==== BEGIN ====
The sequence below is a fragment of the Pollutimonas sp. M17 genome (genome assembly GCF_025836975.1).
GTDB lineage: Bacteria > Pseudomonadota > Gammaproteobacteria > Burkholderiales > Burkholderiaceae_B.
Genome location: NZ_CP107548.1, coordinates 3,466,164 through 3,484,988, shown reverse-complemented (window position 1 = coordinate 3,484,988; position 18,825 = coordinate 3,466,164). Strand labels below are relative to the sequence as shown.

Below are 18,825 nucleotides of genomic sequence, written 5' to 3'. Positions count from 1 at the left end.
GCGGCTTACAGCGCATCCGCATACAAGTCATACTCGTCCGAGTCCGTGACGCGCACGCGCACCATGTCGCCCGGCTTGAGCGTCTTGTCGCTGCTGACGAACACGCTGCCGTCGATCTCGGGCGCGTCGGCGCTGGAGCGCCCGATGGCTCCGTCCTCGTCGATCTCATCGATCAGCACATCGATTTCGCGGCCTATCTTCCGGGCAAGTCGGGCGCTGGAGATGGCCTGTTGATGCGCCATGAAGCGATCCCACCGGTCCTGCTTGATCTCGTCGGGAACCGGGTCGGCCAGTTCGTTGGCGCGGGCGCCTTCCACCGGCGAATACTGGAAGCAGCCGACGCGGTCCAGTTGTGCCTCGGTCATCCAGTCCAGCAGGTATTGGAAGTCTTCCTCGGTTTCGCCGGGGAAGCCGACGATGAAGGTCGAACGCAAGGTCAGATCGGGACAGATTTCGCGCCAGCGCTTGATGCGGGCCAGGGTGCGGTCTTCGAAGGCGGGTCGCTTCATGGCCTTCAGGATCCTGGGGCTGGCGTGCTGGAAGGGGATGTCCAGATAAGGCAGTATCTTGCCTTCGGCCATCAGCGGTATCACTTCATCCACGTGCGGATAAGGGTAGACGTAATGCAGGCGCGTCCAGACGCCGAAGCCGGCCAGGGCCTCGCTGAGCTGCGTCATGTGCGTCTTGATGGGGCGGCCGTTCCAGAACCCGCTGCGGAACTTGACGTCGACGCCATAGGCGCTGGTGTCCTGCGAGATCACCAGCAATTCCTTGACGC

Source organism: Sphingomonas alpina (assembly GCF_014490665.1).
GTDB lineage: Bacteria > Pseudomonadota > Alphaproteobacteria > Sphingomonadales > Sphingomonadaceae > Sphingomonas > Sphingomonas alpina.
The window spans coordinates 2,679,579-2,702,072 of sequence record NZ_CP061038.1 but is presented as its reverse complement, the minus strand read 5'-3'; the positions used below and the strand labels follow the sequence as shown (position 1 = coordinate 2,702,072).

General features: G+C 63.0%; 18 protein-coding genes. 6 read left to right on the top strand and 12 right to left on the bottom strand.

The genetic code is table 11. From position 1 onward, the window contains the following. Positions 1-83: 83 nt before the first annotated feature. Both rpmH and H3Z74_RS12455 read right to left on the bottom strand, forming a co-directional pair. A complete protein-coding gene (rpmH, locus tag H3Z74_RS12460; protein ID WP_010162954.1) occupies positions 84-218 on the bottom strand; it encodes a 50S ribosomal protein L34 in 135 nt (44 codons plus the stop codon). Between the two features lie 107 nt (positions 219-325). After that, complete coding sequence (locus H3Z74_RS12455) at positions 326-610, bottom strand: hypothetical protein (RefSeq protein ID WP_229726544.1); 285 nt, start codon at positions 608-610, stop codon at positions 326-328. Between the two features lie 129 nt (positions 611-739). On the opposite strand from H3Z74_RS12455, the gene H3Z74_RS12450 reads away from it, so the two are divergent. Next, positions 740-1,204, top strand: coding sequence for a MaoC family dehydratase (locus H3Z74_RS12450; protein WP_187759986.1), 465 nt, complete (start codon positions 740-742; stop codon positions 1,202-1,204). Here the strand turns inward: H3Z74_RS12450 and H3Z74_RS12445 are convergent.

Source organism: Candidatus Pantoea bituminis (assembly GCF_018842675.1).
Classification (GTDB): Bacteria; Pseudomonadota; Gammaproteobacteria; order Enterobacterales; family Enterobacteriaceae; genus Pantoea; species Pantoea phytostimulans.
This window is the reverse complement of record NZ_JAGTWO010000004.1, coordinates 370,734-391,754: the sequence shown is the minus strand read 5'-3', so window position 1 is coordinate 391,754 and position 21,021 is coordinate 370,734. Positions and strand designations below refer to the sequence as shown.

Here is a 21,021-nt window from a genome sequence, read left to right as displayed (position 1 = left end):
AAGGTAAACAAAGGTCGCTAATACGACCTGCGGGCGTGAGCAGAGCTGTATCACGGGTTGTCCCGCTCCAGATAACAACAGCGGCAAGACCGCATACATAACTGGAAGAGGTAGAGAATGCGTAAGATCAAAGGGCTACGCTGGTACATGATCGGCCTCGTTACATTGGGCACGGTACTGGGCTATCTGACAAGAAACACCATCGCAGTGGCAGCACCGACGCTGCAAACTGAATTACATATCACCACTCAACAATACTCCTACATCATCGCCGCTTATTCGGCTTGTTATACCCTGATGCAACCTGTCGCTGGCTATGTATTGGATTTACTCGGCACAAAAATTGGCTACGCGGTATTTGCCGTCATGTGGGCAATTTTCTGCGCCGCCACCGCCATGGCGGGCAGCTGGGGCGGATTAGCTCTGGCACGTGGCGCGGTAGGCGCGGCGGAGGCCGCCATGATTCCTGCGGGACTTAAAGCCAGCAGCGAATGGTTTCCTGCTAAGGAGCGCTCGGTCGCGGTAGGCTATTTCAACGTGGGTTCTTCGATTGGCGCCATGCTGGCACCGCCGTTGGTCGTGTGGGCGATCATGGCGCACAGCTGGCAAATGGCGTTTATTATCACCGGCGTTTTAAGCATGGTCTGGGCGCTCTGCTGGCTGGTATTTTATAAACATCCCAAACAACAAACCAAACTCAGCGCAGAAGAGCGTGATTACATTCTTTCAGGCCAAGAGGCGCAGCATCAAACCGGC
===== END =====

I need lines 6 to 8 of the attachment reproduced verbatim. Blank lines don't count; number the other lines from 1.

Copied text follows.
Source organism: Sphingomonas alpina (assembly GCF_014490665.1).
GTDB lineage: Bacteria > Pseudomonadota > Alphaproteobacteria > Sphingomonadales > Sphingomonadaceae > Sphingomonas > Sphingomonas alpina.
The window spans coordinates 2,679,579-2,702,072 of sequence record NZ_CP061038.1 but is presented as its reverse complement, the minus strand read 5'-3'; the positions used below and the strand labels follow the sequence as shown (position 1 = coordinate 2,702,072).